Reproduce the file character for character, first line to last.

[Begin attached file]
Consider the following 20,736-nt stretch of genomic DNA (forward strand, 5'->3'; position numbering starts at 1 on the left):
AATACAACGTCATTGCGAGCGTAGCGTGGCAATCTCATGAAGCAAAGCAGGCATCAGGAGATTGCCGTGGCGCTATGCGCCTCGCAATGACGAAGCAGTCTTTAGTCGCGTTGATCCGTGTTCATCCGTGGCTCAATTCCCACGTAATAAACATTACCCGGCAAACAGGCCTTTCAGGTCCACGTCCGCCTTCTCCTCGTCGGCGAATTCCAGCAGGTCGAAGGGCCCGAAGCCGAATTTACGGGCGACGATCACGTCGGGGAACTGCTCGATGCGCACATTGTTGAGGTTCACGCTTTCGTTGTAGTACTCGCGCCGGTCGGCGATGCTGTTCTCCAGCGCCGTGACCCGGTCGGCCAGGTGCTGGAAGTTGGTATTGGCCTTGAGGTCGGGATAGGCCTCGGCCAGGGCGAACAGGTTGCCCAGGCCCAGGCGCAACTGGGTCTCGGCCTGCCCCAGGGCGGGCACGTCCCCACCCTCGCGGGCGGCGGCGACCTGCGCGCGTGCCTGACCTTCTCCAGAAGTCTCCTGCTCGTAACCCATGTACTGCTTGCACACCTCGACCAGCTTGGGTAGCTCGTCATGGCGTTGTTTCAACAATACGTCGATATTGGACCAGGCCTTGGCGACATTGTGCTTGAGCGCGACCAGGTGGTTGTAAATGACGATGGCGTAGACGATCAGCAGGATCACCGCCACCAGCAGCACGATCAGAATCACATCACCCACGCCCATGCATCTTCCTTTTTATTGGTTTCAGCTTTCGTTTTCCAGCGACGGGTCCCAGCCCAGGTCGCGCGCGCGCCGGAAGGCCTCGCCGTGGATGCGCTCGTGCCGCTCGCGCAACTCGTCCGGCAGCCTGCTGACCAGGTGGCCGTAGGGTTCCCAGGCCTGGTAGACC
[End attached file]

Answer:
Consider the following 20,736-nt stretch of genomic DNA (forward strand, 5'->3'; position numbering starts at 1 on the left):
AATACAACGTCATTGCGAGCGTAGCGTGGCAATCTCATGAAGCAAAGCAGGCATCAGGAGATTGCCGTGGCGCTATGCGCCTCGCAATGACGAAGCAGTCTTTAGTCGCGTTGATCCGTGTTCATCCGTGGCTCAATTCCCACGTAATAAACATTACCCGGCAAACAGGCCTTTCAGGTCCACGTCCGCCTTCTCCTCGTCGGCGAATTCCAGCAGGTCGAAGGGCCCGAAGCCGAATTTACGGGCGACGATCACGTCGGGGAACTGCTCGATGCGCACATTGTTGAGGTTCACGCTTTCGTTGTAGTACTCGCGCCGGTCGGCGATGCTGTTCTCCAGCGCCGTGACCCGGTCGGCCAGGTGCTGGAAGTTGGTATTGGCCTTGAGGTCGGGATAGGCCTCGGCCAGGGCGAACAGGTTGCCCAGGCCCAGGCGCAACTGGGTCTCGGCCTGCCCCAGGGCGGGCACGTCCCCACCCTCGCGGGCGGCGGCGACCTGCGCGCGTGCCTGACCTTCTCCAGAAGTCTCCTGCTCGTAACCCATGTACTGCTTGCACACCTCGACCAGCTTGGGTAGCTCGTCATGGCGTTGTTTCAACAATACGTCGATATTGGACCAGGCCTTGGCGACATTGTGCTTGAGCGCGACCAGGTGGTTGTAAATGACGATGGCGTAGACGATCAGCAGGATCACCGCCACCAGCAGCACGATCAGAATCACATCACCCACGCCCATGCATCTTCCTTTTTATTGGTTTCAGCTTTCGTTTTCCAGCGACGGGTCCCAGCCCAGGTCGCGCGCGCGCCGGAAGGCCTCGCCGTGGATGCGCTCGTGCCGCTCGCGCAACTCGTCCGGCAGCCTGCTGACCAGGTGGCCGTAGGGTTCCCAGGCCTGGTAGACC